Next, the dynamic experiment was performed as described previously (Tušek Jelenc et al., 2016). The dynamic measurement consisted of 2 min of rest for baseline data, 6 min of plantar flexion exercise, and 6 min of recovery phase. The exercise was performed at a workload of approximately 30% of maximal voluntary contraction (MVC, assessed prior to MRS examination by a measurement of contraction force during repeated isometric pushing against a blocked ergometer pedal) force with one flexion per TR (TR = 2 s). FAST measurement was repeated during exercise starting 2 min after exercise onset, when the steady state of PCr depletion is typically reached.

Data Analysis

All acquired spectra were fitted using time domain fitting routine AMARES in jMRUI (Vanhamme et al., 1997). The resonance lines of PCr, Pi, and Pi2 were fitted as single Lorentzians; α- and γ-ATP signals were fitted as doublets and β-ATP as a triplet. Due to the non-conventional line shapes of the PME and PDE resonances, concentrations of both (PME and PDE) were determined by integration techniques. The concentration of PMEs included concentrations of phosphoethanolamine (PE), phosphocholine (PC), hexose monophosphates, e.g., glucose-6-phosphate (G6P), fructose-6-phosphate (F6P), and inosine monophosphate (IMP), whereas the concentration of PDEs was based on concentrations of glycerol-phosphocholine (GPC), and glycerol-phosphoethanolamine (GPE). The Pi2 peak frequency was constrained with respect to its expected shift to Pi to ∼0.4 ppm. Intramyocellular pH was calculated according to the modified Henderson–Hasselbalch equation, based on the chemical shift of PCr and Pi signals. The γ-ATP peak was used as an internal concentration reference, assuming a stable cellular ATP concentration of 8.2 mM (Taylor et al., 1983).

For the FAST experiment, the fully relaxed magnetizations of PCr and Pi (M0), their partially saturated magnetization (M0’), and the apparent longitudinal relaxation time (T1app) were calculated according to Bottomley et al. (2002). The pseudo-first-order exchange rate constants of the Pi-to-ATP (kATP) and PCr-to-ATP (kCK) reactions were computed as k = 1/T1app × (1–M’0/M0), and the forward exchange fluxes were calculated as FATP = kATP×[Pi] (or FCK = kCK×[PCr]).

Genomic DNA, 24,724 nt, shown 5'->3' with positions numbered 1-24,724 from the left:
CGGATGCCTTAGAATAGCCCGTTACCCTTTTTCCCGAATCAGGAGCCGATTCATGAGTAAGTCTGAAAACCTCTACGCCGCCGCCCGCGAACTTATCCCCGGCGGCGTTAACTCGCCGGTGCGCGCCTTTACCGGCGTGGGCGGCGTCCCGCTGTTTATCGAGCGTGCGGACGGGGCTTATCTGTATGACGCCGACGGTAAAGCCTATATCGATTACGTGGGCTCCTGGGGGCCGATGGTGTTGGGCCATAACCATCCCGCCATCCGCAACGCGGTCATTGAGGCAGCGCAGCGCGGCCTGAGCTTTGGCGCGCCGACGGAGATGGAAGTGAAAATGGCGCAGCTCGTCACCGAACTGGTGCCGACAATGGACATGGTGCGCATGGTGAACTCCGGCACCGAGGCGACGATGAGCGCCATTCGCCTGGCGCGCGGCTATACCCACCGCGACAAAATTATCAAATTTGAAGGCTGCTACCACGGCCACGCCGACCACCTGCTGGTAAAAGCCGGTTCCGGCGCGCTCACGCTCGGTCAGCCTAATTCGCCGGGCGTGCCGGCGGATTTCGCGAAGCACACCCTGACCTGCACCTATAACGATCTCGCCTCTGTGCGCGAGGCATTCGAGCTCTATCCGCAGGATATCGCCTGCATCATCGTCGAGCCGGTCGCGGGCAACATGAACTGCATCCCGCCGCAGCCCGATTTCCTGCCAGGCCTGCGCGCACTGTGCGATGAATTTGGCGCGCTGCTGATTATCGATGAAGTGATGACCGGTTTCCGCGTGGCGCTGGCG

The time constant of PCr resynthesis (τPCr) was calculated based on the monoexponential fitting of the PCr recovery curve. The initial rate of PCr resynthesis (ViPCr) during the recovery period was used to calculate the maximal rate of oxidative phosphorylation (Qmax) according to the adenosine diphosphate (ADP)-based model of Michaelis and Menten Qmax=ViPCr+(Km[ADP]end_exercise). The ADP concentration was calculated according to the method described by Kemp et al. (1993), assuming that 15% of total creatine was not phosphorylated in the resting state.

The C2-H peak of carnosine, resonating at 8 ppm, was fitted after removing residual peaks of water and lipids by a Hankel Lanczos squares singular values decomposition (HLSVD). Using the water signal as an internal reference, the concentration of carnosine was calculated according to the formula for millimolar concentrations in 1 kg of wet weight of tissue (mmol/kg ww): ccar=cH2O×(ScarSH2O)×(nH2Oncar)×(CFH2OCFcar)×wH2O, where S is the signal intensities, nH2O is the number of corresponding equivalent protons in water (n = 2), CF is the correction factor for T1 and T2 relaxation times (Just Kukurová et al., 2016), cH2O = 55.56 mol/l is the concentration of the water, and wH2O is the approximate water content of skeletal muscle, i.e., 0.77 l/kg wet weight of tissue.